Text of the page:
The Internet can extend market reach and operational efficiency of small and medium enterprises (SMEs) and enhance their contributions to the U.S. economy. This paper reports an empirical study conducted to identify the factors that impact SMEs’ involvement with the Internet. Internal and external variables such as firm size, self-efficacy, prior technology use, etc. are used to predict the level of Internet involvement. This involvement is examined in terms of ownership of a web site (adoption) and use of the Internet for selling purposes (routinization). Logistic regression is used to examine the relationships between internal and external factors and SMEs’ involvement with the Internet. The results suggest that specific factors contribute to the SMEs’ involvement with the Internet – prior technology use and the customer service subscale of perceived competitive pressure influence both stages of Internet adoption. Moreover, the relative importance of some of these predictor variables decreases as the level of Internet involvement increases. Past media use does not explain SME behavior – in terms of adoption or routinization. These findings can be used to develop strategies to build SME involvement with the Internet.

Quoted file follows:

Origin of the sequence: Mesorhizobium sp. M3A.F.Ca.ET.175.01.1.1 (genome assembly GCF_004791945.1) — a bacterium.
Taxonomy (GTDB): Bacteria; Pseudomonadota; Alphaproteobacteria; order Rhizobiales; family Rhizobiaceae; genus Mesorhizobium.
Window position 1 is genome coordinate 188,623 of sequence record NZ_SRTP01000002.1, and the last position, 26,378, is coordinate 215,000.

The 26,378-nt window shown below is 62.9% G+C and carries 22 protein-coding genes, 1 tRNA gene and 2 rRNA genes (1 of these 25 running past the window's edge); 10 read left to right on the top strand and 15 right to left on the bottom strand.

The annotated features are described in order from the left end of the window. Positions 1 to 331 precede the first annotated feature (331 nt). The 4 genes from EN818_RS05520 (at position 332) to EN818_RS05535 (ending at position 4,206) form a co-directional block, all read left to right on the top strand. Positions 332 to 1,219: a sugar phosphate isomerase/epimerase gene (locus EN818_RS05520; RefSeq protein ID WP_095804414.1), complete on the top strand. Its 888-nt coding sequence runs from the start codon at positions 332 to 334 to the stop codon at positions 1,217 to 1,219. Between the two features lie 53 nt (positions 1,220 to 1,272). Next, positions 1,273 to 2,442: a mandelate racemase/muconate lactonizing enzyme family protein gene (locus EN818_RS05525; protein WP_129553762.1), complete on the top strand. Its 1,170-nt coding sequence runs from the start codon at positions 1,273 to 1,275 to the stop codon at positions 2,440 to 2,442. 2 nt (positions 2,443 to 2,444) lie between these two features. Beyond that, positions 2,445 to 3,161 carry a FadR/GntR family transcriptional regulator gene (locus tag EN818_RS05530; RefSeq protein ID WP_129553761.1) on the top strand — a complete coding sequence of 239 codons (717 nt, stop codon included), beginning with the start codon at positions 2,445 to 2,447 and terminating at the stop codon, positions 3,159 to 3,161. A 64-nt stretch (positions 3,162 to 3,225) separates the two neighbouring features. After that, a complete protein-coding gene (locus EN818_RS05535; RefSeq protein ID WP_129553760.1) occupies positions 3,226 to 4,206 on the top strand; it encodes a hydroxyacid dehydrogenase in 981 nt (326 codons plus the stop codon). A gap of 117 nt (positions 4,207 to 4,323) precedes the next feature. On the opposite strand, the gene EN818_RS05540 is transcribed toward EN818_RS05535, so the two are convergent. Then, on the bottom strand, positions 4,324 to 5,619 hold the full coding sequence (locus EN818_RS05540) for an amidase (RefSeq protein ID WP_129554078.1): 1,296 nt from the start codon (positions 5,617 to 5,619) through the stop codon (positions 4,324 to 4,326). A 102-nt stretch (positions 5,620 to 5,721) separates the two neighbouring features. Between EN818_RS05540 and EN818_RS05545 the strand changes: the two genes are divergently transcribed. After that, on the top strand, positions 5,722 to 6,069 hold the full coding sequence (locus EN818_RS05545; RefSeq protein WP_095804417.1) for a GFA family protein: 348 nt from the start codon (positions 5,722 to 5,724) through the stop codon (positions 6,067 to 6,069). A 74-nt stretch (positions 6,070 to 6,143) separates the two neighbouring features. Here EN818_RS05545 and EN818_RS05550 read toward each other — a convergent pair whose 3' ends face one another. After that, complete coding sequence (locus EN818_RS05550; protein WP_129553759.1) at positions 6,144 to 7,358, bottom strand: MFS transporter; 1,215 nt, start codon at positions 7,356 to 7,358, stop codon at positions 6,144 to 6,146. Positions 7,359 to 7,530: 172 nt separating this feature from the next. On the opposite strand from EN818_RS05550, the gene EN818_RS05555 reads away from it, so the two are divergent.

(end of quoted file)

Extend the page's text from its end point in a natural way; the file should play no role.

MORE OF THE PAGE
Small Business Economics – Springer Journals
Published: Oct 2, 2004
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